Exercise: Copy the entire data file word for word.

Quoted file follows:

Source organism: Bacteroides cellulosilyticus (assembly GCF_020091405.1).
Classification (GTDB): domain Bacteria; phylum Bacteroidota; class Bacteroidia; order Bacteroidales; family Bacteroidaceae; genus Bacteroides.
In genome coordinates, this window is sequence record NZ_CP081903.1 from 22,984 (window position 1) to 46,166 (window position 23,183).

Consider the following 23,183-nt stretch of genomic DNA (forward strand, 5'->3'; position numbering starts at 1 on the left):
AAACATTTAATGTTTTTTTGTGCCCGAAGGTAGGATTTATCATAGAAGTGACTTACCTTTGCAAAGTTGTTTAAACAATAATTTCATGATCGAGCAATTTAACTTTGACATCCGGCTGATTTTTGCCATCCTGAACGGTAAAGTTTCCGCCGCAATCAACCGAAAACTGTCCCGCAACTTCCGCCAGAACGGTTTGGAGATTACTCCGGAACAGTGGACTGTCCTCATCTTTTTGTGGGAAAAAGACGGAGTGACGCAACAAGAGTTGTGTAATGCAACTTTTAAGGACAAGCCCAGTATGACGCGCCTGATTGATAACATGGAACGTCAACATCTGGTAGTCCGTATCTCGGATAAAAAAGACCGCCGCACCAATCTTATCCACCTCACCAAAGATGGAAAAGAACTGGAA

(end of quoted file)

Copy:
Source organism: Bacteroides cellulosilyticus (assembly GCF_020091405.1).
Classification (GTDB): domain Bacteria; phylum Bacteroidota; class Bacteroidia; order Bacteroidales; family Bacteroidaceae; genus Bacteroides.
In genome coordinates, this window is sequence record NZ_CP081903.1 from 22,984 (window position 1) to 46,166 (window position 23,183).

Consider the following 23,183-nt stretch of genomic DNA (forward strand, 5'->3'; position numbering starts at 1 on the left):
AAACATTTAATGTTTTTTTGTGCCCGAAGGTAGGATTTATCATAGAAGTGACTTACCTTTGCAAAGTTGTTTAAACAATAATTTCATGATCGAGCAATTTAACTTTGACATCCGGCTGATTTTTGCCATCCTGAACGGTAAAGTTTCCGCCGCAATCAACCGAAAACTGTCCCGCAACTTCCGCCAGAACGGTTTGGAGATTACTCCGGAACAGTGGACTGTCCTCATCTTTTTGTGGGAAAAAGACGGAGTGACGCAACAAGAGTTGTGTAATGCAACTTTTAAGGACAAGCCCAGTATGACGCGCCTGATTGATAACATGGAACGTCAACATCTGGTAGTCCGTATCTCGGATAAAAAAGACCGCCGCACCAATCTTATCCACCTCACCAAAGATGGAAAAGAACTGGAA